Even hotshot money managers rarely beat the averages by actively picking individual stocks or funds, especially over the long haul. That style has been called the Loser’s Game, and we approach it using Bart Simpson’s wisdom: “Can’t win? Don’t try.” Instead, our advice only looks at asset classes – broad categories of investments that tend to rise or fall together.
We’re not the only ones. Take a peek behind the industry’s curtain and you’ll notice a curious fact: virtually everyone who manages long-term investments, such as for retirement, uses the same fundamental approach. It’s called Modern Portfolio Theory, or MPT. And from the most conservative pension funds to the hottest startups, it’s truly the industry standard.
Apart from all the calculus, what MPT does is really pretty simple. It lets us model the returns of 16 asset classes, lining them up across the spectrum of volatility and return. By matching your needs to this range of possibilities, we build a portfolio that balances risk and reward as efficiently as possible. What that means for you is that whatever your needs and goals, you’ll get the most effective strategy to meet them.
Most advisors, even the most expensive, human kind, will ask you “what’s your tolerance for risk?” If you answer is something like “Huh?” we couldn’t agree more. Instead, we start with your goal: the total amount money we project that you’ll need for a realistic, comfortable, worry-free retirement. Then we work from there to dial in the risk level and investment strategy you’ll need to get there.
Nobody knows for sure how a given investment strategy will work out in real life. To guide your advice, we run a Monte Carlo simulation on your portfolio. Sadly, this doesn’t involve black tie attire and fancy drinks. It means we calculate your future results a zillion different times based on a wide range of possible conditions, and analyze all the outcomes. The result is a projection of the retirement income you can expect with a high level of confidence.
Most people don’t like risk. But in the investment world, taking on carefully calculated amounts of risk is simply how you make money. Research shows that when your portfolio loses value, the pain you feel tends to be more acute than the satisfaction you experience when your holdings gain by an equal amount.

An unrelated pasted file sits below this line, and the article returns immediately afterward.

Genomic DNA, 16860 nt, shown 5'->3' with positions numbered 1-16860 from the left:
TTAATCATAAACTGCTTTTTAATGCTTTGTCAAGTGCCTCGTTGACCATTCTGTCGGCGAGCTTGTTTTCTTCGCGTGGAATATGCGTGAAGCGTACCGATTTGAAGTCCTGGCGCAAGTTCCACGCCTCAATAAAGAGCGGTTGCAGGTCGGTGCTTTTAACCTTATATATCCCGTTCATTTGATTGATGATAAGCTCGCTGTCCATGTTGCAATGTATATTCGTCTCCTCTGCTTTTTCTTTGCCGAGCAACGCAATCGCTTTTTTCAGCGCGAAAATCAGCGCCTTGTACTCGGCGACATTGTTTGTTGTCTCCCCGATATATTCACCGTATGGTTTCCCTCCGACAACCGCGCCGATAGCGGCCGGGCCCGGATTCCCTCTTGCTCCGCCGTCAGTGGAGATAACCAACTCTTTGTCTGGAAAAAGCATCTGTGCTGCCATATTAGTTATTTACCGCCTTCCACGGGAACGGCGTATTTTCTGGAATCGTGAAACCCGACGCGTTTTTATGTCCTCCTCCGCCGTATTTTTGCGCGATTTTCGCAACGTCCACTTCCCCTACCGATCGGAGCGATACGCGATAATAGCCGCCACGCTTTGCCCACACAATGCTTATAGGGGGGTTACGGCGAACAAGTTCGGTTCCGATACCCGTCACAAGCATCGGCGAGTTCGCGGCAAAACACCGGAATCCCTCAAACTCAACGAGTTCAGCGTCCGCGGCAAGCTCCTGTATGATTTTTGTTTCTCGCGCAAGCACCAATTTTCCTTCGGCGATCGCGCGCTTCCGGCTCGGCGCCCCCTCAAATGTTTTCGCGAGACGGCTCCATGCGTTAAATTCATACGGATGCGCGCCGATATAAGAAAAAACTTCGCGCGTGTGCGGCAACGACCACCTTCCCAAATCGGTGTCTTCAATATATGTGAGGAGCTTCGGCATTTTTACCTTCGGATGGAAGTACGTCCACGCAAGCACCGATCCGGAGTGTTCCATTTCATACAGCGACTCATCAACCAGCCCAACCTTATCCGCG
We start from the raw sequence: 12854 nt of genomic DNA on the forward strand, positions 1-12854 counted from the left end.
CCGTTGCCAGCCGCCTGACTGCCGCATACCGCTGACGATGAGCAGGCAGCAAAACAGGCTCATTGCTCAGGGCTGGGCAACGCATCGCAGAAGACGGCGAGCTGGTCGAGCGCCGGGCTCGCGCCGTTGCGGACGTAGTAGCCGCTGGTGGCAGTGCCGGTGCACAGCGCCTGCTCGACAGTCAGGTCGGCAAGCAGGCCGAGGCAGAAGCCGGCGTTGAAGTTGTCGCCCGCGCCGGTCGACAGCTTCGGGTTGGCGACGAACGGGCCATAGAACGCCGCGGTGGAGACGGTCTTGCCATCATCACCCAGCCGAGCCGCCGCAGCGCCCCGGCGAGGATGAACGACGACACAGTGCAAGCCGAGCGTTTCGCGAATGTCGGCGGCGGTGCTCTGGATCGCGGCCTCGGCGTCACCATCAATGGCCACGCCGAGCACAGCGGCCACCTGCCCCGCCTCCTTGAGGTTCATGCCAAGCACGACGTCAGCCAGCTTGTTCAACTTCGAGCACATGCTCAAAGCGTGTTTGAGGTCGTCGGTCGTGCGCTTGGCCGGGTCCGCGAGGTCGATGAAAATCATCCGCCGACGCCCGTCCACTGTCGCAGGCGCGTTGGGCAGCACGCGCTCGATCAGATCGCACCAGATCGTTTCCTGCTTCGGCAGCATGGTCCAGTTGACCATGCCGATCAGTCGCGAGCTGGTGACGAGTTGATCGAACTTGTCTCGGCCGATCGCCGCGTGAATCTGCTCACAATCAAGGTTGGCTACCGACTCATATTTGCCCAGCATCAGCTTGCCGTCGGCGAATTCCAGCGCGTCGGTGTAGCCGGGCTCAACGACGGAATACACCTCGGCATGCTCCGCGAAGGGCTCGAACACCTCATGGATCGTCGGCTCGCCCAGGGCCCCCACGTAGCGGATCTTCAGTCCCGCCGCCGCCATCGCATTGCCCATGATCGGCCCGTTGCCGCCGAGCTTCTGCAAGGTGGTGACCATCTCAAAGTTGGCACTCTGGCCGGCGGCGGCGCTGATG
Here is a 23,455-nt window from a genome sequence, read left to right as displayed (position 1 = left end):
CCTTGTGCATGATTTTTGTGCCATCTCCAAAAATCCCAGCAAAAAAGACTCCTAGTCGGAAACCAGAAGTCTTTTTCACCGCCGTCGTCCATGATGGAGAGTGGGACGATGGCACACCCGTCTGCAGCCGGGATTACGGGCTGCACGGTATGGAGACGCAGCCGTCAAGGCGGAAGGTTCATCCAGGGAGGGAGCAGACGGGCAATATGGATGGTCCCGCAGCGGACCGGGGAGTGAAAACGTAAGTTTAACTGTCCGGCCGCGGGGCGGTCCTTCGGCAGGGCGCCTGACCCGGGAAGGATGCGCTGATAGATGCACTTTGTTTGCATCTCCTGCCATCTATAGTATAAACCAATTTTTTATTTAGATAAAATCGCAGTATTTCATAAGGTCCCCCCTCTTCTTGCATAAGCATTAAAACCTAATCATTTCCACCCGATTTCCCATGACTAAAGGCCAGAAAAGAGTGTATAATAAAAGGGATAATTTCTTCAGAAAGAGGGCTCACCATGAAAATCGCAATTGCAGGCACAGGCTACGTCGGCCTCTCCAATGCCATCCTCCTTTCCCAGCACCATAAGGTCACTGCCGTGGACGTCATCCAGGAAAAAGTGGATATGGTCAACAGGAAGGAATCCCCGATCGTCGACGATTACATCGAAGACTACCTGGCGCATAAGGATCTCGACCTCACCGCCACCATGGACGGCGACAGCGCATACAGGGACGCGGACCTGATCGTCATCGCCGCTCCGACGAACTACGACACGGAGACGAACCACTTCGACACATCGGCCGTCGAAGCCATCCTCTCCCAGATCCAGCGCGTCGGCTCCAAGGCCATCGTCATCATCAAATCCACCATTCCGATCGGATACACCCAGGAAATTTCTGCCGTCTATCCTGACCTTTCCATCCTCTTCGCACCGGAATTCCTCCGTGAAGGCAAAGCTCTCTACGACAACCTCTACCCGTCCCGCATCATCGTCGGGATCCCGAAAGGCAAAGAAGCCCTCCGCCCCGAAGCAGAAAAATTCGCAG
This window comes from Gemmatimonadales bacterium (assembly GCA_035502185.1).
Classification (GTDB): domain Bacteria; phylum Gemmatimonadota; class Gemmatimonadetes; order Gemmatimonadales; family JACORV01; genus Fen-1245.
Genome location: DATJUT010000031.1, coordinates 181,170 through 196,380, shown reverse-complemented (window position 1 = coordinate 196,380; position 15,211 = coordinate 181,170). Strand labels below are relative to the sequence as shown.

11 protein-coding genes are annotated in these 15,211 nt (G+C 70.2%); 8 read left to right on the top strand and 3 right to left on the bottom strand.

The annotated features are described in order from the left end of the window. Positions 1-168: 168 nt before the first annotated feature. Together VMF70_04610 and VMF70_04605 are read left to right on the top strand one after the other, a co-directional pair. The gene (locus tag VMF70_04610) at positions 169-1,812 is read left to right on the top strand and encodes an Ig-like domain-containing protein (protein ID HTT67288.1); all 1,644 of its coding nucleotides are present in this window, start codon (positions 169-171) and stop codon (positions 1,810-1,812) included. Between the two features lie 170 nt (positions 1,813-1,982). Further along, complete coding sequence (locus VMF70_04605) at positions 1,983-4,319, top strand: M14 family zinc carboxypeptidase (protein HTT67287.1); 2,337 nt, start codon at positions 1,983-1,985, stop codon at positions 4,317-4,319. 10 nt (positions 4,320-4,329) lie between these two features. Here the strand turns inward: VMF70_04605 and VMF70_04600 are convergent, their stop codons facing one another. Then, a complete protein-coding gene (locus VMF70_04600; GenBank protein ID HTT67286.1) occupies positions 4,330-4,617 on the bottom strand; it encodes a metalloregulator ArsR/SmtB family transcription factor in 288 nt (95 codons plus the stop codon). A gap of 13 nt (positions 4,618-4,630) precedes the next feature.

To account for the emotions associated with losing and making money, we created a unique risk-return assessment methodology called bi-constant relative risk aversion, or BI-CRRA. (If you really want to know, BI-CRRA treats gains differently from losses and seeks to avoid painful losses.) Translation: your portfolio thinks the way you do.
When it’s finally time to turn the retirement assets you’ve saved into actual retirement income, you’d be surprised by how many sophisticated advisors fall back on the old “4% rule” – take out about 4% a year and hope for the best. Instead, our proprietary approach optimizes your total retirement income over time, and features a consumption-smoothing model that matches real-world behavior.
Timing is everything, as they say. Both before and after you retire, we track the tax implications of every dollar as well as its investment potential. We make all investment recommendations with an eye to tax-efficiency. And when you decide take out money, we use complex logic to decide where and when your withdrawals will be most advantageous.
Social Security is a big piece of the financial puzzle for most retirees. It's also an area where the obvious choice - taking benefits right away - can actually be a costly mistake. We model Social Security as part of the big picture, and provide detailed advice on how to make the most of your benefits over a lifetime.